30. Painting, sculpture, graphic arts, literature, and theatre arts are generally classified as representational arts, although some paintings and sculptures are without subjects. There are artworks that have no resemblance to any real subjects. They do not represent anything and they are what they are. TYPES OF SUBJECTS Representational or Objective Arts Non-Representational or Non- Objective Arts
  31. CONTENT IN ART Content in Art refers to the meaning or significance, and/or feeling imparted by a work of art. This is not the same thing as the subject matter the work depicts. It is inextricably linked with form, FORM refers to the pictorial aspects of art. Content in Art may be classified as factual, conventional, and subjective.
  32. ACTIVITY #4 Bring painted copies of contemporary artworks to be presented orally in class. And identify and discuss the subject, source, type, and kind of the artworks presented.
  33. MEDIUMS IN VARIOUS FORMS OF ART  Learning Outcomes: at the end of the lesson, the students should be able to:  Identify the medium in various forms of art  Define an artist’s or artisan’s medium and techniques  Define the role of managers, curators, buyers, collectors, art dealers in the art world  Differentiate between artists and artisans work as an end in itself and the artist’s work is a means to an end Chapter 5
  34. MEDIUMS OF VISUAL ARTS Medium which comes from the Latin word medium means by which an artist communicates his idea. These are the materials which are used by an artist to interpret his feelings or thoughts. May mediums have been used in creating different works of art.
  35. VISUAL ARTS Visual Arts are those mediums that can be seen and which occupy space. Visual Arts are those arts that can be perceived with our eyes. Most common visual arts: Painting Sculpture Architecture
  36. Painting Drawing Printmaking Photography Sculpture Architechture Landscape Community Planning Industrial Designs Crafts TWO (2) CLASSES OF VISUAL ARTS Dimensional or Two- Dimensional Arts Three-Dimensional Arts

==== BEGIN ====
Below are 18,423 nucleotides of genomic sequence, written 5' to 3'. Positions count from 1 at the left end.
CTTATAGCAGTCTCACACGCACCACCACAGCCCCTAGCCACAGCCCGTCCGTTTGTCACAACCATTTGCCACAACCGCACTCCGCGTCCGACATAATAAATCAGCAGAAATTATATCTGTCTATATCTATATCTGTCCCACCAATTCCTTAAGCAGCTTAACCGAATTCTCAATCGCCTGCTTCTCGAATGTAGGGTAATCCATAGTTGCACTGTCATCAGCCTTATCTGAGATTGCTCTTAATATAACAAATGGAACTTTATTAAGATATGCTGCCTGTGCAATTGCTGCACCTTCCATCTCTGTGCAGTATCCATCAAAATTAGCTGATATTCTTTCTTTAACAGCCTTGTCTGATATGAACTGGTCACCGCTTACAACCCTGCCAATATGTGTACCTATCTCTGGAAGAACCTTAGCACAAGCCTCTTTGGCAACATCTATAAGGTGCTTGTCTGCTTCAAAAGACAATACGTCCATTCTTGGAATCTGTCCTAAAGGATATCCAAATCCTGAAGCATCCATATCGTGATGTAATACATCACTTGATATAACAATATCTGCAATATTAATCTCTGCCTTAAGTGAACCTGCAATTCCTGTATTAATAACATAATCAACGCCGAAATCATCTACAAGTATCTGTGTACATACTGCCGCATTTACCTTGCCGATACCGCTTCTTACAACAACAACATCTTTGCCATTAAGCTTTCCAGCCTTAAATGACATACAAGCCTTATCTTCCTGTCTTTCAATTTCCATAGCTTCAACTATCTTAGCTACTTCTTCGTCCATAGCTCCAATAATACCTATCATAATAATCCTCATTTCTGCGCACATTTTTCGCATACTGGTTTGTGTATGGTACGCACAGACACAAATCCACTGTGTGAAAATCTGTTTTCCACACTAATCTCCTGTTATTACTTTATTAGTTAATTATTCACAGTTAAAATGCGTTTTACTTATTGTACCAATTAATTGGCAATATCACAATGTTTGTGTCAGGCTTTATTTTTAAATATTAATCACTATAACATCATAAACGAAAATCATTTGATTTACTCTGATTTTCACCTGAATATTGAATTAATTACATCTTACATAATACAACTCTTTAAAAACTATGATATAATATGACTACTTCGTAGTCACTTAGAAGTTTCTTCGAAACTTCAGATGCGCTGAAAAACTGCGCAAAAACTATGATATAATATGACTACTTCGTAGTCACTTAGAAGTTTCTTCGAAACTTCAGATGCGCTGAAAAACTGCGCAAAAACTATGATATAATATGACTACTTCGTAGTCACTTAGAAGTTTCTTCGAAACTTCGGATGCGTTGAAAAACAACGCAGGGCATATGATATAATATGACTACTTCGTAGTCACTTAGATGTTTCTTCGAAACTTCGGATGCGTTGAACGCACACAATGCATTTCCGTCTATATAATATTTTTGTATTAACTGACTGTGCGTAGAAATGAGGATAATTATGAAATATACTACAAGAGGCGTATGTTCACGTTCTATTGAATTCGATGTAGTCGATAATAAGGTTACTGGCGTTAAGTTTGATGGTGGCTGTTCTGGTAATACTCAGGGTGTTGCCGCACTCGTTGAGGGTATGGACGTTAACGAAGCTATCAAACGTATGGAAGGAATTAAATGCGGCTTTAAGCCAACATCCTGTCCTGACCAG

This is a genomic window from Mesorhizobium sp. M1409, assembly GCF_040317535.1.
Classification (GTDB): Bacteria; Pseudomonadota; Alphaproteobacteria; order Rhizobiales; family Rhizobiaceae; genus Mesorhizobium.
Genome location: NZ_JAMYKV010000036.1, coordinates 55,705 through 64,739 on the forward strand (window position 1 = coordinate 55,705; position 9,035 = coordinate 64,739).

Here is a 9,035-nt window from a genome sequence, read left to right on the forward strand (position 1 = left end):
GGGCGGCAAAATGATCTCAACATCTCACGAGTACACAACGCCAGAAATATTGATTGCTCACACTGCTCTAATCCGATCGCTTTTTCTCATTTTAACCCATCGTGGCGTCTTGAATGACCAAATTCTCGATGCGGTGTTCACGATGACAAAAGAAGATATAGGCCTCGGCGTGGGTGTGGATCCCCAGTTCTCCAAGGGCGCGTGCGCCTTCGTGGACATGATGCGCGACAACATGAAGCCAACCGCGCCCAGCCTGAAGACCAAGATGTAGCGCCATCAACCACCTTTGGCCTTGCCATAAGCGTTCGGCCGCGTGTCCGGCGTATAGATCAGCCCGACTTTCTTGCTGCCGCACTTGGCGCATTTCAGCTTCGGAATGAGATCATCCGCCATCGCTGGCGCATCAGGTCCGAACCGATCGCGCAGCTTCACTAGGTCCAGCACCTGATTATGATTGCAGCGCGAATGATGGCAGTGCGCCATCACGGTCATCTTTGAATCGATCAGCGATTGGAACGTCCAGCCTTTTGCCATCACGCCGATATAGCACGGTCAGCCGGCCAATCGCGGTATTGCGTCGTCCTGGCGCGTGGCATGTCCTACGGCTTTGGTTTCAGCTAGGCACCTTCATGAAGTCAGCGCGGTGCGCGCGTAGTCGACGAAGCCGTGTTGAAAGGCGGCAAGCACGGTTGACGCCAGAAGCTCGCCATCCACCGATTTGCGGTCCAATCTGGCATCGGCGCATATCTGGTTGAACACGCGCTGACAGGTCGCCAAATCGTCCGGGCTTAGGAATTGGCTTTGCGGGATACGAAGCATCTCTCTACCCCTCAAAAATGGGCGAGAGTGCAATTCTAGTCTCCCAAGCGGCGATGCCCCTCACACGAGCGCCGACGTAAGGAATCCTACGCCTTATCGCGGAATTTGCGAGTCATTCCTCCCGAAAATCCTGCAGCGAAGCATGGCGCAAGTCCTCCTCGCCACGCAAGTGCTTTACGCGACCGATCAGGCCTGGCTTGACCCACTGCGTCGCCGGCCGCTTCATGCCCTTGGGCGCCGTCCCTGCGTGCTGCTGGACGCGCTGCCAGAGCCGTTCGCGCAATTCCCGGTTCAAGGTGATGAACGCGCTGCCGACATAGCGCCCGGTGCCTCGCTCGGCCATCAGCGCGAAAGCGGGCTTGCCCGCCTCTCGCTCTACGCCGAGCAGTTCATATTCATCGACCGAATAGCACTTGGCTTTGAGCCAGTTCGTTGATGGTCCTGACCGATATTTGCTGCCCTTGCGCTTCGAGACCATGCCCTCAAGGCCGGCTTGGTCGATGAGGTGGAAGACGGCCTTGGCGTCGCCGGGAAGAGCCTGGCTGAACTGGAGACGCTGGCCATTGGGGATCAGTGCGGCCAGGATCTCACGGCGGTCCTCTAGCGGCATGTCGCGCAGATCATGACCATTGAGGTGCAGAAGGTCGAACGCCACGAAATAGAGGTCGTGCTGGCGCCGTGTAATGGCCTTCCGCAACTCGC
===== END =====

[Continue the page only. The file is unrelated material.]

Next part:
37. SOME TECHNIQUES OF VISUAL ARTS Blowing Etching Printing Transfer Design Tinkering, Splattering Throwing Coloring Flowing Cutting Scratched Etch Stencil Process Relief Painting
  38. It is one of the oldest and perhaps the most permanent building materials. It used in most of the great architectures of the world. • Limestone • Granite • Marble • Sandtone Wood is not a permanent material but with proper care, it can last for a century. It is the common building material in the 90’s. It owes its popularity to its abundance, relative durability, and high tensile and compression strength. MATERIALS IN NATURE STONE WOOD
  39. MEDIUMS OF AUDITORY ARTS Auditory Arts are those whose mediums can be heard and which are expressed in time. • Motion Pictures, Film, or Movies • Theathre • Television or TV
  40. SOME TECHNIQUES OF AUDITORY ARTS Sound as in music Speech Signaling with Instruments
  41. MEDIUMS OF COMBINED ARTS (MIXED MEDIA)  Doing a charcoal sketch before painting  Doing a pencil sketch before painting  Combining watercolor with pastel in landscape painting
  42. SOME TECHNIQUES OF COMBINED ARTS Items attached to painting might include:  Photographic images  Clothing  Newspaper Clippings
  43. ARTISTS are the creators of tangible or intangible products as an expression of creativity and imagination for purely aesthetic reasons. ARTISANS (craftsman) are the makers of products or crafts, not only for aesthetic value of for decorative purposes but for practical value, such as for business purposes. ARTISTS ARTISANS
  44. ART MANAGEMENT Art Management (Art Administration) is the process of running the daily business operation of art institutions either private or public in nature.
  45. ART PRODUCTION PROCESS Art is concerned with the actual doing and how actions can be achieved seeing the art as pure human expression. Art production often entails an inherent motivation, rationale and intentionality.
  47. PRE-PRODUCTION Is the process of fixing some of the elements in art (such as film, play or other performance).
  48. NINE(9) STAGES IN MOVIE PRODUCTION 1. Finalize a Shooting Script 2. Storyboards and Shot Lists 3. Find the Right Crew 4. Location Scouting 5. Create a Proper Budget 6. Choose Your Gear 7. Clear That Red Tape 8. Finding the Right Cast 9. Rehearse
  49. PRODUCTION Is the process of combining various materials inputs and non-material inputs to be able to make something for consumption (the output). It is the act of creating output such as good or service which has value that contributes to utility of individuals. Economic Well-Being is important in this aspect if it directly or indirectly satisfy human needs and wants.